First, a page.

Post by 1967redrider »

I thought for sure I had posted my RPK trio before, but I can't find it anywhere. So here they are, straight outta Russia via Ukraine. Sharp? Not really. But they do have excellent springs and a stabby blade. Lock up open or closed too.
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20231004_191554.jpg
20231004_191527.jpg
Pocket, fixed, machete, axe, it's all good!

You're going to look awfully silly with that knife sticking out of your @#$. -Clint Eastwood, High Plains Drifter
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Madmarco
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Re: Knives of Russia(early and later)

Post by Madmarco »

Thank you, Ros, and you can continue if you like anytime you want.
Your information so far is close to what we've been told, some is different but basically the same.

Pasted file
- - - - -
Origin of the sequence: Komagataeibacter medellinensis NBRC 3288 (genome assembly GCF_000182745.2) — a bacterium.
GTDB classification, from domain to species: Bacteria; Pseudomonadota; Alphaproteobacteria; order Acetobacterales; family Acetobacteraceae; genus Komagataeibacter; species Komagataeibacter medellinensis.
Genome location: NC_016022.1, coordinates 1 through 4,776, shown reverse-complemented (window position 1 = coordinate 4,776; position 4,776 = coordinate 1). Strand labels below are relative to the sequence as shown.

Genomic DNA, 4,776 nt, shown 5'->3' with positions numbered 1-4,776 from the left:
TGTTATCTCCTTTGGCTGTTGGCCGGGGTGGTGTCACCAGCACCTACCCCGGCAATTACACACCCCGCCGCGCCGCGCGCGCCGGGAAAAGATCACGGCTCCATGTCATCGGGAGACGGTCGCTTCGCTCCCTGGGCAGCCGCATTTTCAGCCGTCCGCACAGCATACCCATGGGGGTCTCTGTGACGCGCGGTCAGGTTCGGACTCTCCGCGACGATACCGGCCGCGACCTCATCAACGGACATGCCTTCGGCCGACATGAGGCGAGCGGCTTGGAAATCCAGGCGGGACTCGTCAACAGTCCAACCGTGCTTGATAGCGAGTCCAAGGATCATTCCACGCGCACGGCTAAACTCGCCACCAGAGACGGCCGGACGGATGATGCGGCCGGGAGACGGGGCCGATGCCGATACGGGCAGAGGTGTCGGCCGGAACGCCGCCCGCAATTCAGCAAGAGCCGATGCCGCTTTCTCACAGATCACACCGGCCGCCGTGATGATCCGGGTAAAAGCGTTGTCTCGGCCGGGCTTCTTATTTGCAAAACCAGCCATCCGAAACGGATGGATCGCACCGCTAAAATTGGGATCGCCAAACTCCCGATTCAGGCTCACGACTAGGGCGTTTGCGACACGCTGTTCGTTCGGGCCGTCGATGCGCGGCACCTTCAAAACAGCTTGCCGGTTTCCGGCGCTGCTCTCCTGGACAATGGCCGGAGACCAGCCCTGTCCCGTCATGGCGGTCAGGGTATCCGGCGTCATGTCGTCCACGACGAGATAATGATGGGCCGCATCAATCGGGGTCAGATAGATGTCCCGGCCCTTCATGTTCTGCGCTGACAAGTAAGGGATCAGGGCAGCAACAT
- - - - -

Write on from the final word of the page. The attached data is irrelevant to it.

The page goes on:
Thx again! ::handshake::
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Madmarco
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Re: Knives of Russia(early and later)

Post by Madmarco »

All 3 are really cool, John, but I'm liking the one in the middle in particular, perhaps cuz I haven't seen it before now. ::tu::
I assume they all came from Mike. ::nod::
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1967redrider
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Re: Knives of Russia(early and later)

Post by 1967redrider »

Madmarco wrote: Thu Oct 05, 2023 1:36 am All 3 are really cool, John, but I'm liking the one in the middle in particular, perhaps cuz I haven't seen it before now. ::tu::
I assume they all came from Mike. ::nod::
8)

They are from Mike, thanks! ::handshake::
Pocket, fixed, machete, axe, it's all good!

You're going to look awfully silly with that knife sticking out of your @#$. -Clint Eastwood, High Plains Drifter
Rostovsky